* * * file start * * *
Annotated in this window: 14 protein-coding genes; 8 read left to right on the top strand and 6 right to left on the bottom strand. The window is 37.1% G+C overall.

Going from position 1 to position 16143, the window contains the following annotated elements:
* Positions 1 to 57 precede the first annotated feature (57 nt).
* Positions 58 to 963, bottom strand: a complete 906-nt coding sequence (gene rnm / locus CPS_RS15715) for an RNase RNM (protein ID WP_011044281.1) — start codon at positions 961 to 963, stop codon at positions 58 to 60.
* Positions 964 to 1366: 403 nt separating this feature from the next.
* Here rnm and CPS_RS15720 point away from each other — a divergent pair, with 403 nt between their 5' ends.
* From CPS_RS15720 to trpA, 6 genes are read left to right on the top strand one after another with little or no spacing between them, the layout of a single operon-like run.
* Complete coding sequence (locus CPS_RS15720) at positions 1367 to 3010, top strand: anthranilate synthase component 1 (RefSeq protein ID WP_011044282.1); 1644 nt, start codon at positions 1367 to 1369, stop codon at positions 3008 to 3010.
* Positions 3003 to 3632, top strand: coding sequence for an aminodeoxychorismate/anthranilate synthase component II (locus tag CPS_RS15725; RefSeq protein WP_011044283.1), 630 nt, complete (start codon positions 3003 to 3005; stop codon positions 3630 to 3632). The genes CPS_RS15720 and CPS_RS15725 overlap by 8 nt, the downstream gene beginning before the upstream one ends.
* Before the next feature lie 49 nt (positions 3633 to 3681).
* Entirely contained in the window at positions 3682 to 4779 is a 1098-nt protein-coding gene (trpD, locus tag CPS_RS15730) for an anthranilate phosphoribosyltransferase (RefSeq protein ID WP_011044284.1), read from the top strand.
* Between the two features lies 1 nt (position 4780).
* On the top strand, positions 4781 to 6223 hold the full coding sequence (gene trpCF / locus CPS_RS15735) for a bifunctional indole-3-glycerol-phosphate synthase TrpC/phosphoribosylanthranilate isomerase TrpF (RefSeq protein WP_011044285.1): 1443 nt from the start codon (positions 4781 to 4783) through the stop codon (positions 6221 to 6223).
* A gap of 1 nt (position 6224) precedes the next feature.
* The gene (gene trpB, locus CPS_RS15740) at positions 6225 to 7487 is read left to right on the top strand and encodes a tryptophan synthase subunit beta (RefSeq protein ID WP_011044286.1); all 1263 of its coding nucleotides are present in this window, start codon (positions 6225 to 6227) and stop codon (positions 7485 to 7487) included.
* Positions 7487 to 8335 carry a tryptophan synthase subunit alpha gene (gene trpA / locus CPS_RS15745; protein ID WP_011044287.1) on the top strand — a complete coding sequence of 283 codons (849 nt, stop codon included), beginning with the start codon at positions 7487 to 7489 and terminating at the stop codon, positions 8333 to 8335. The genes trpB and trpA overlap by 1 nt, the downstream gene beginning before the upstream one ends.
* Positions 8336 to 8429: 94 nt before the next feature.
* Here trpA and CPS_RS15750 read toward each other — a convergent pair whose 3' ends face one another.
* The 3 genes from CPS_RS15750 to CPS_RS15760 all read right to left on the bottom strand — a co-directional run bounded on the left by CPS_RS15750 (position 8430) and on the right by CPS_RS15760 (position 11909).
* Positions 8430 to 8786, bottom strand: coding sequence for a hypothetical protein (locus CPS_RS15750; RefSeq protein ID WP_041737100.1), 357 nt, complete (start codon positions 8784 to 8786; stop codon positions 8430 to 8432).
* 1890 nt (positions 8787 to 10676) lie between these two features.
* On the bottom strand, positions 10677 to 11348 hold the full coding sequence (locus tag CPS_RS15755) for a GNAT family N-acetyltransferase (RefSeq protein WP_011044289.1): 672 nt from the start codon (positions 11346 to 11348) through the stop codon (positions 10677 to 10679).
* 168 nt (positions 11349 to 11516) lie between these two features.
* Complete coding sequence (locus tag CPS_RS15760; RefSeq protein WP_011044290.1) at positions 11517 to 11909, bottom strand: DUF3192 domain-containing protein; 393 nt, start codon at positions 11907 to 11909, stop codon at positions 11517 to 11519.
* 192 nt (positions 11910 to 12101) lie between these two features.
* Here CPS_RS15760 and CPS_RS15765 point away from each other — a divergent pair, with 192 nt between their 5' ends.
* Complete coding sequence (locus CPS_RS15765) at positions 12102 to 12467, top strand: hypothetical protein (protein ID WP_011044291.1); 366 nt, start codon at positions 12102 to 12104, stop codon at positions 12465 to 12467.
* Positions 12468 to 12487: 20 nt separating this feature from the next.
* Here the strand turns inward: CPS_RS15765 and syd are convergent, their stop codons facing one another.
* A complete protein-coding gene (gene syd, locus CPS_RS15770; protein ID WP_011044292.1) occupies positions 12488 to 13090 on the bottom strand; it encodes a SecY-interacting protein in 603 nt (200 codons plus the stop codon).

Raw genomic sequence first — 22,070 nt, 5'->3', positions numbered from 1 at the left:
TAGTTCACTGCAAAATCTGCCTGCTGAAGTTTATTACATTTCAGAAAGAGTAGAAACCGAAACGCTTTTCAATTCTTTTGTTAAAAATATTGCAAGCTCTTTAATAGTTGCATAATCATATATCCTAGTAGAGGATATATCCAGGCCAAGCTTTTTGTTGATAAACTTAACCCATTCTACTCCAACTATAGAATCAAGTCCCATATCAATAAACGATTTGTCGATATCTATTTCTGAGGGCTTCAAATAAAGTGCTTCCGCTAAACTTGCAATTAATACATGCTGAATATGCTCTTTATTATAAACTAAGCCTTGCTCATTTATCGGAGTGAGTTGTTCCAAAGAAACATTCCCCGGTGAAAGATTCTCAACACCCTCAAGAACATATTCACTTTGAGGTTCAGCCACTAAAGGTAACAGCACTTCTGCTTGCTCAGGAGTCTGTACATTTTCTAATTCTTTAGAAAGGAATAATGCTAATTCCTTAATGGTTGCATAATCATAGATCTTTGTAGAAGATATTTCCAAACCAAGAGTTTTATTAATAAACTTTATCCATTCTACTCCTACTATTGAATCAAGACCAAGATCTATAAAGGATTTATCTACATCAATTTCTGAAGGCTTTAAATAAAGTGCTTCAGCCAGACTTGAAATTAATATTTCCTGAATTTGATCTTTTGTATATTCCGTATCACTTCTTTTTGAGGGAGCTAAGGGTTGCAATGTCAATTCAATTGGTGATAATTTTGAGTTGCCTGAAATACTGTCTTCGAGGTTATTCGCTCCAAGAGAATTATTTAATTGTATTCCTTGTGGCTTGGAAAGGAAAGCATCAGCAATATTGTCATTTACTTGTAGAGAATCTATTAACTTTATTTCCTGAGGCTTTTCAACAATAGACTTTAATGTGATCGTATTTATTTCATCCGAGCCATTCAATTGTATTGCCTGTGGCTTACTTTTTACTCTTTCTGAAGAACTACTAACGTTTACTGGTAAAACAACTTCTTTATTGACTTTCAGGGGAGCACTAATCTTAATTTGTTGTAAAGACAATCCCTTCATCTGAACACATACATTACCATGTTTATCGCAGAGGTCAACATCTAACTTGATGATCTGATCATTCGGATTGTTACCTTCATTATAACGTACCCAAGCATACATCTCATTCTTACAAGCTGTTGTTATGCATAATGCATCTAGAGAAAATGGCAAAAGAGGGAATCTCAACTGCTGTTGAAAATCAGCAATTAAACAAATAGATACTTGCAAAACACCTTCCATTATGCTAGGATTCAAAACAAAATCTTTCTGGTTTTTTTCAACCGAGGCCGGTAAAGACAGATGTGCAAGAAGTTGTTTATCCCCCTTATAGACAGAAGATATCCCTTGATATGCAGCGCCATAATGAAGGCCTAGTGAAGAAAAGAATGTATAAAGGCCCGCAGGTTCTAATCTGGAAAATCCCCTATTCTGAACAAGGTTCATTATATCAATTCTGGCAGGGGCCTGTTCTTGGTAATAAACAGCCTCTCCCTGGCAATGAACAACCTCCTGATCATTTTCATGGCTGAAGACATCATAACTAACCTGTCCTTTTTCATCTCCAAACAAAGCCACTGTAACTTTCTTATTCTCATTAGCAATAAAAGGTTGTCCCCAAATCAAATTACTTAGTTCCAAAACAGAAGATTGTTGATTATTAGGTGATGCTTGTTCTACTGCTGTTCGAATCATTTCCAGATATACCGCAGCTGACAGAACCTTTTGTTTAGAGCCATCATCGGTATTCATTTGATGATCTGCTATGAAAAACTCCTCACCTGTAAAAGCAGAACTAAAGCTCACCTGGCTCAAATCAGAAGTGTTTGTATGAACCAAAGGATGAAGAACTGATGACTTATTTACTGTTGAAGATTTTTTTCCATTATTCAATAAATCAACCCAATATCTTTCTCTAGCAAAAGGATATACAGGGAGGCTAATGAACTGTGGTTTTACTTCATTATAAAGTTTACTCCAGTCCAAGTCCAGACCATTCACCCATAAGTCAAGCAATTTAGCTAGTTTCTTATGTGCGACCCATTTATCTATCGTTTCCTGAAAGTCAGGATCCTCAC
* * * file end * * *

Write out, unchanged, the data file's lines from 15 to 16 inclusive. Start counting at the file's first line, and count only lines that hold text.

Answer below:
* The gene (gene trpB, locus CPS_RS15740) at positions 6225 to 7487 is read left to right on the top strand and encodes a tryptophan synthase subunit beta (RefSeq protein ID WP_011044286.1); all 1263 of its coding nucleotides are present in this window, start codon (positions 6225 to 6227) and stop codon (positions 7485 to 7487) included.
* Positions 7487 to 8335 carry a tryptophan synthase subunit alpha gene (gene trpA / locus CPS_RS15745; protein ID WP_011044287.1) on the top strand — a complete coding sequence of 283 codons (849 nt, stop codon included), beginning with the start codon at positions 7487 to 7489 and terminating at the stop codon, positions 8333 to 8335. The genes trpB and trpA overlap by 1 nt, the downstream gene beginning before the upstream one ends.